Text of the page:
After seeing the main church, I went to the Palace museum near the center, which had some grand rooms and furnishings. They were nice, though I liked the formal gardens outside better, with the long rows of tamed, rectangular trees.

Saturday, September 8, 2018: Compiègne to Senlis

Today’s ride from Compiègne to Senlis was 68km (~43mi). It was a really gorgeous route – a lot of it was actually on car-free paths, and it had a ton of variety – a huge castle, forests, rivers/lakes, farms, villages, grand stone buildings. It’s been my favorite so far of the France riding days, I’d highly recommend it.

The main caveat is that today had more climbing than previous days at 660m (2100+ feet), but this climbing led to a rewarding path. One other thing to bring up – it is possible to go between these cities in 35km (rather than 68km). But the main point is to see the most interesting paths and sites on the way, and I think the bike tour company has done a good job at curating these routes for the trip.

Anyway, after starting in the morning, I pedaled along the river for a few minutes, leaving the city of Compiègne behind.


Not longer after, I was riding on bike paths in the nearby wooded area. I was pleasantly surprised to find that most of the day was on bike routes or farm routes without many cars. So it seems like biking in France isn’t entirely the busier country roads – the good bike paths were actually very good.

I really liked biking through the wooded area here. The paths were well adorned, with lots of trees and ferns. There were locals fishing at spots, and the area seemed to be well taken care of. Then in the distance was Pierrefonds Castle:

It’s hard to capture the essence of a castle well by photos, but it was a neat area. There was a photogenic town around the castle, and I went into the castle for a visit. The rooms inside were great, and fairly empty of people – but maybe that’s because it was still morning. On the way out, I picked up a sandwich and pastry in the town for lunch later.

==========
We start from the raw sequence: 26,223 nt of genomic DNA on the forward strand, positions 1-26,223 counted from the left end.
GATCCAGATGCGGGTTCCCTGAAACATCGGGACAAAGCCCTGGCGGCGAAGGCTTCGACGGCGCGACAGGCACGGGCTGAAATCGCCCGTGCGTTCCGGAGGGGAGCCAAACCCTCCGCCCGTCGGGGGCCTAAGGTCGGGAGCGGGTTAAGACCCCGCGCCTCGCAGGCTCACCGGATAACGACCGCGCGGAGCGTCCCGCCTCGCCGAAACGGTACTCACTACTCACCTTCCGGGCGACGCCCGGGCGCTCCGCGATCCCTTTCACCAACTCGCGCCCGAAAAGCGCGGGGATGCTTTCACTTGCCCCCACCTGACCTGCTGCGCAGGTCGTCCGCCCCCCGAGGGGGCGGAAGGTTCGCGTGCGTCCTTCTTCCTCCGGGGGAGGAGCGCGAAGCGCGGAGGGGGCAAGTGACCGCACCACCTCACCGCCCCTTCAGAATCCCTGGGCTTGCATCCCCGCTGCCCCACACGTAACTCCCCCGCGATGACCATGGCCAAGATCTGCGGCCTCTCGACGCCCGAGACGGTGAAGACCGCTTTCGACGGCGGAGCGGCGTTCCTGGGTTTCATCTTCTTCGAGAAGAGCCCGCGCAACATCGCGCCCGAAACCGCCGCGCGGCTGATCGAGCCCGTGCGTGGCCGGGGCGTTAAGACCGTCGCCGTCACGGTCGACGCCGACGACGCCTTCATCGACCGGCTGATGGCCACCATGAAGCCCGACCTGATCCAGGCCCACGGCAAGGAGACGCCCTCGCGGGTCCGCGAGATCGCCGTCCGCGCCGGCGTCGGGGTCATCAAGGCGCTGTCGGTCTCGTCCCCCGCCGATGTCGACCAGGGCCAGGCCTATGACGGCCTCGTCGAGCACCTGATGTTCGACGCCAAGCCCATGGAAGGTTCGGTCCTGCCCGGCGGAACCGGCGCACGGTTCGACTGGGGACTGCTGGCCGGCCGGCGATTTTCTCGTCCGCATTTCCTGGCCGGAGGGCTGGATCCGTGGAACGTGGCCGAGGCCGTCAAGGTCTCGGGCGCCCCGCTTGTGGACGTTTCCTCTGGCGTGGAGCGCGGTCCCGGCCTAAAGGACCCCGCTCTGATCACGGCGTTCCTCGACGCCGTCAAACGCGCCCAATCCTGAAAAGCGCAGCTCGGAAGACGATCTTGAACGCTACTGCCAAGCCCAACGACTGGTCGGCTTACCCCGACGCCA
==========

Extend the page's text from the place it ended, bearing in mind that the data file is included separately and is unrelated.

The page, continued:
Not too far down the road, there was a 13th century abbey (St Jean Aux Bois), with its impressive stone towers out front. Come to think of it, most of the construction has changed from brick to stone over the past few days. A bit further down the road were also some Roman ruins of an ampitheater.

Then the route started climbing quite a bit over some hills. It then descended into some stretches of farm land. But even so, there was quite some variety as it went via some small wooded sections and villages:

As the road got closer to Senlis, it turned into a more uniformly heavy wooded area, like the area just leaving Compiègne. Mercifully, the path was mostly downhill the last 5-10km, since my legs were starting to get tired from the climbing.

Overall, there was just so much to see on this particular ride; I like how it showcased so many types of sites.

After arriving in Senlis and showering, I walked in to see the city. It seemed to be a nice enough small city, though I liked the previous city better. One interesting sight was a wedding that was taking place in the cathedral; I actually didn’t get to go inside because of it, but it was interesting seeing all the guests waiting in the square, the wedding party taking pictures and then filing in.

It’s hard to believe that it has already been 9 days, and that the route is supposed to reach Paris tomorrow.

Keep reading our travel blog for more adventures in France!

Here are some more blog posts from this bike tour through Europe: